North Carolina issues statewide burn ban over Pilot Mountain forest fire

State - Regional

SURRY COUNTY, N.C. (FOX 46 CHARLOTTE) – From miles away, the plume of smoke is impossible to miss. Pilot Mountain, a state park since 1968 is burning.

“It’s terrifying,” said resident Stacie Boggs. “It’s just our only biggest landmark, and it’s just going up in smoke.”

The fire started Saturday; the cause hasn’t yet been determined, but all signs point to one probability. At 5 p.m., N.C. Forest Service issued a ban on all open burning and canceled all burning permits statewide that will be effective until further notice.

“It was human-caused in some form and, once again, that’s a big window,” said NC Forest Ranger Jimmy Holt. “There’s a lot of possibilities there.”

Holt says 500 acres have burned, and they’re anticipating the wildfire will torch a total of 900 acres.

“That’s a lot,” said Boggs. “That is terrifying.”

Dry conditions, wind, and no rain in the forecast is worrying crews. The plan of attack is to contain what’s there, and keep it away from homes, the visitor center, and any other buildings on Pilot Mountain.

“We’re allowing the fire to back down the mountain because we can’t hold it where it’s at,” Holt said. “and then we will do a firing operation off those containment lines.”

Over at the local volunteer fire station, the community has shown up in full force bringing stacks of food and water.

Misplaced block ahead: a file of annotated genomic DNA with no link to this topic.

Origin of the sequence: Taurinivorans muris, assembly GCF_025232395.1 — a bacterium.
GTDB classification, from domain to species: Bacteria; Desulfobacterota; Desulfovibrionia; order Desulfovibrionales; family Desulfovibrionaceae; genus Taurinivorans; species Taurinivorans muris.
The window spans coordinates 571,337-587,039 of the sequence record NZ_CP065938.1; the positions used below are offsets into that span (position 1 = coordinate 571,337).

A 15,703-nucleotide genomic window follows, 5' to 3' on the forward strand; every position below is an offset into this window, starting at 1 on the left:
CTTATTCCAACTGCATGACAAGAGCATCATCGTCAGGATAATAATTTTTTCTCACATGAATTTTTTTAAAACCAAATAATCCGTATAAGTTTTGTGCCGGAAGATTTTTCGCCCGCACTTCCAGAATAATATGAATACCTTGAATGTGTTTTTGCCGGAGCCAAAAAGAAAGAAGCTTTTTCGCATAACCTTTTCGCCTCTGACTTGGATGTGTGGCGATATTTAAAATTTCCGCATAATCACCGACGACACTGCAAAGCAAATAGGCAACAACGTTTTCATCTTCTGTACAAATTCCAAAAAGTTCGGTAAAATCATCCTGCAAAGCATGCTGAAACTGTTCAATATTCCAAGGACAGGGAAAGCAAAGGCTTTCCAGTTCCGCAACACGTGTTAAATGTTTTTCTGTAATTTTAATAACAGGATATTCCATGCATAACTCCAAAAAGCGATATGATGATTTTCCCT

“There’s a lot of support,” Lt. Matthew Norman said. “We can definitely feel the support from our community, and we’re really appreciative and they’ve been coming out all hours of the night since Saturday.”

Pilot Mountain, known for its signature knob at the top, is a popular hiking spot.

“We’d go up every Sunday after church,” said resident Joyce Oneal. “We’d get a picnic and sandwich and walk around the mountain.”

Now, many are wondering what will be left.

“I don’t think it’s going to be a quick recovery,” Boggs said.

The last prescribed burn was in 2019. Holt said it has helped firefighters battle the flames. Just 20 miles down the road, crews just finished smothering flames on Sauratown Mountain, proving how dry the area is and how desperately crews need the rain.

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